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Oregon Special Session Bills Finally On The Move

Jessica Paterson

The five bills on the agenda for Oregon's special legislative session are finally on the move. Nearly two full days after lawmakers arrived in Salem, a legislative panel voted Tuesday evening to advance the measures out to the floor. The full legislature could vote on them Wednesday.

The five measures are the fruits of negotiations between Oregon Governor John Kitzhaber and four top legislative leaders. But it's never been clear that there are enough yes votes among the rank and file for the bills to pass. Typically, when legislation clears a committee it's a good sign that it will succeed on the House or Senate floor. But some lawmakers on the panel warned their colleagues that they were green-lighting the bills only as a courtesy to keep things moving.

Democratic Rep. Phil Barnhart said his yes vote in committee, “does not suggest how I'm likely to vote on any of the bills once they reach the House floor."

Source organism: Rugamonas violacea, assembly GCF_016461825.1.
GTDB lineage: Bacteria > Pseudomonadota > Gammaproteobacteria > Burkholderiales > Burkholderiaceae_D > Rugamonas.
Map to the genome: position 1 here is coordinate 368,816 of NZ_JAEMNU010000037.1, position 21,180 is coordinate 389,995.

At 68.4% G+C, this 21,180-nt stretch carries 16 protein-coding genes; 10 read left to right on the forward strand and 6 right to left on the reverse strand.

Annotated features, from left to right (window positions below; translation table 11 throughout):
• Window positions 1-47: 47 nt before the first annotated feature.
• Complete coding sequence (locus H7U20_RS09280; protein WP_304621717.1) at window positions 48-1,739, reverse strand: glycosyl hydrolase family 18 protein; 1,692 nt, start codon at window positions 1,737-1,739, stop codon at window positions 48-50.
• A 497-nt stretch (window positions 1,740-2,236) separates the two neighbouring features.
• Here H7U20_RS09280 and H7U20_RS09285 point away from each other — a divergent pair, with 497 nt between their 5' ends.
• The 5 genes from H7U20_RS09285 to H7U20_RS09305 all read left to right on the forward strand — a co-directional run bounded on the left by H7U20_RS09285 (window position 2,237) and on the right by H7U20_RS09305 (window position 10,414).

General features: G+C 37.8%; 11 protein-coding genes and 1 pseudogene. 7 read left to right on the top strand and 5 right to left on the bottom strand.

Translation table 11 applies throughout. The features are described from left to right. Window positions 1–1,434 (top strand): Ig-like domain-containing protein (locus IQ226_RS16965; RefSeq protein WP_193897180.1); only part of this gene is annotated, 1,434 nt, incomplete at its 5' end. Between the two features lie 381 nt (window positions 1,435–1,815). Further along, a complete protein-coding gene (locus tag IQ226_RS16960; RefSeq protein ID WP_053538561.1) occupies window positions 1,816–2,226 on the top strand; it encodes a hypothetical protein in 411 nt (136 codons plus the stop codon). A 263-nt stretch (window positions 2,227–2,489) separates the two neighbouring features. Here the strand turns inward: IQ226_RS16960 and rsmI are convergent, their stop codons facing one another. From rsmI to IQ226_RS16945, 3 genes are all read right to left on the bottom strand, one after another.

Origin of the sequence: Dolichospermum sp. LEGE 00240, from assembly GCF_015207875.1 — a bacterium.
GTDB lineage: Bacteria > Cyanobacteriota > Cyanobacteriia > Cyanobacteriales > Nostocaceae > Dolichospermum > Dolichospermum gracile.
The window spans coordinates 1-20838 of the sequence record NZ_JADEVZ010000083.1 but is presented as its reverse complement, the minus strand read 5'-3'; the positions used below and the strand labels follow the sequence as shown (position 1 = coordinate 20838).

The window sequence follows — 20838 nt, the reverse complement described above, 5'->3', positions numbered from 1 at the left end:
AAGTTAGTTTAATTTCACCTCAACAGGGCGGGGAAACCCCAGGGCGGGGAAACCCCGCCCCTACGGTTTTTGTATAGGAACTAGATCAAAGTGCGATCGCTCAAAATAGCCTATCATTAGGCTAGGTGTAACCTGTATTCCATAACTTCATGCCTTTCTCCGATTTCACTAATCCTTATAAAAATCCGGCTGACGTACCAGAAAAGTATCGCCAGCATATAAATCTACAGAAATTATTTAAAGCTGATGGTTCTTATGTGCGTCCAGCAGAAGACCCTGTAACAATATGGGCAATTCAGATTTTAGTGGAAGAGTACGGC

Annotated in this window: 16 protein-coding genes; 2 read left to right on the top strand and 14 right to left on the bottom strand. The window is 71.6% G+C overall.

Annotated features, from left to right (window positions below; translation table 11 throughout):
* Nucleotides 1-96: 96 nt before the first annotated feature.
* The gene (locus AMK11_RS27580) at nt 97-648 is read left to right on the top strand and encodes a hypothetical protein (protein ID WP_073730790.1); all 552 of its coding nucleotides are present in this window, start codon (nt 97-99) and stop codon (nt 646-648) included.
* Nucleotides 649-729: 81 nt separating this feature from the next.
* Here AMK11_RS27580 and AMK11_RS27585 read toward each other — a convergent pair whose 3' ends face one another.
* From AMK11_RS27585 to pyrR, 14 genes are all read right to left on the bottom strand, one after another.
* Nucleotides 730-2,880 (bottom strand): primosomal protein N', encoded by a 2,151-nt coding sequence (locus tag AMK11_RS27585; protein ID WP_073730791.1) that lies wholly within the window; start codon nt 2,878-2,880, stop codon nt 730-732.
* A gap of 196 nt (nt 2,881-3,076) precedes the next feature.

Those bills include some targeted tax hikes and tax cuts. Another would trim cost of living increases for retired public employees.

After hours of delay, Senate President Peter Courtney, in mock sternness, walked lawmakers through the procedure he envisioned for approving the measures.

"I will … go into discussion on the amendment. And when that is done I will say are there any objections to the amendment? There will be none, and I will then bring the gavel down." His colleagues laughed.

The full legislature could vote on the five measures Wednesday. But it's still not clear whether there are enough yes votes for any of the bills to pass the full House and Senate.

Kitzhaber has said he won't sign any of the special session measures unless all of them come to his desk.

Copyright 2013 Northwest News Network

Chris Lehman
Chris Lehman graduated from Temple University with a journalism degree in 1997. He landed his first job less than a month later, producing arts stories for Red River Public Radio in Shreveport, Louisiana. Three years later he headed north to DeKalb, Illinois, where he worked as a reporter and announcer for NPR–affiliate WNIJ–FM. In 2006 he headed west to become the Salem Correspondent for the Northwest News Network.